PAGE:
To upgrade your petition or for more information on premium processing and how it would affect your case, please contact an immigration lawyer in our office today by calling 617-973-6448.

 

 

 

USCIS now conducting interviews for employment-based green cards

The United States Citizenship and Immigration Services (USCIS) announced beginning, October 1 2017, adjustment of status applications based on employment will be scheduled for in-person interviews. Previously, applicants applying for an employment-based immigrant visa did not require an in-person interview with USCIS officers in order for their application for permanent residency to be adjudicated.

According to USCIS, the purpose of the interviews was to provide “the agency with the opportunity to determine applicant’s credibility.” The interviews are part of USCIS’ comprehensive strategy under the Trump administration to further improve the detection and prevention of fraud and further enhance the integrity of the immigration system. USCIS will be slowly phasing in in-person interviews for other categories where interviews have not been previously required.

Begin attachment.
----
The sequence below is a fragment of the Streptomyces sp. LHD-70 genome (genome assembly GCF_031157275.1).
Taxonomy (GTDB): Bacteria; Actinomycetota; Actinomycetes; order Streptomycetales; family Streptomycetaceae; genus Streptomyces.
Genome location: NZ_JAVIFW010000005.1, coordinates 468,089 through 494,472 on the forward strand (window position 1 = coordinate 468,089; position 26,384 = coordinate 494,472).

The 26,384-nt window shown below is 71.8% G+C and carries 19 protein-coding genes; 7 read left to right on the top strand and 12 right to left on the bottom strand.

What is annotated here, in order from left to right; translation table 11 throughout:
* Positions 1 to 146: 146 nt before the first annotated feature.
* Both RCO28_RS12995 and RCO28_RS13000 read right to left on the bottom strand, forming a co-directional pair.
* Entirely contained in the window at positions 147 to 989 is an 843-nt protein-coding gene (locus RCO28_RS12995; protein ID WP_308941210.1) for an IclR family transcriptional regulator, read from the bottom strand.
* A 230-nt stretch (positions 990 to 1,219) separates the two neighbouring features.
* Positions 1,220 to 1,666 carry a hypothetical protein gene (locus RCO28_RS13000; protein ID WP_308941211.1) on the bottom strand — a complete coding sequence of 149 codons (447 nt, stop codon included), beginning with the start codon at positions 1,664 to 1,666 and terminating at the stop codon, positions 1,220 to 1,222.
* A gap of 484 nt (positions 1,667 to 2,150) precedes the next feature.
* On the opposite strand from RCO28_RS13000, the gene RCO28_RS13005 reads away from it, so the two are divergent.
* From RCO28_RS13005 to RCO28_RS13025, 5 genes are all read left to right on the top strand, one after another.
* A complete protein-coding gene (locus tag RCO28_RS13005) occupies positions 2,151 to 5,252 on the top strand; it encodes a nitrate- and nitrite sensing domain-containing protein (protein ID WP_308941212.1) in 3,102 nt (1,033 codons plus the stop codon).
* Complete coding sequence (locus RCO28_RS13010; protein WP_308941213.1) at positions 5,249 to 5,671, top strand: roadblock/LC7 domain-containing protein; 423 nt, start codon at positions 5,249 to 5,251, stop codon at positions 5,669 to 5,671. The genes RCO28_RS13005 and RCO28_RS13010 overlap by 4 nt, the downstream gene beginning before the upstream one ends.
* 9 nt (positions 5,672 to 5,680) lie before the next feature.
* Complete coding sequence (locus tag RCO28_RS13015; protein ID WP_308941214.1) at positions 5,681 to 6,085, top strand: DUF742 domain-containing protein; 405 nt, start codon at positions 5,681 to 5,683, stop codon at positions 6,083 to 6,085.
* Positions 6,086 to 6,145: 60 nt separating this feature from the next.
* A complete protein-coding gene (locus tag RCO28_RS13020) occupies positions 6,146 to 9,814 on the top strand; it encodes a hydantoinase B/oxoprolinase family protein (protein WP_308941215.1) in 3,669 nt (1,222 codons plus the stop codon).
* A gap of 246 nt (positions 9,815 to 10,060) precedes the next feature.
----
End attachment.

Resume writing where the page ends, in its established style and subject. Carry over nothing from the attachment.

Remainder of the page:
USCIS has not provided guidance as to whether or not it will be requiring interviews for all cases filed prior to October 1, 2017, or if the requirement is applicable to all cases filed on or after the October 1st date. Our office will continue to monitor this situation and provide any updates as they become available.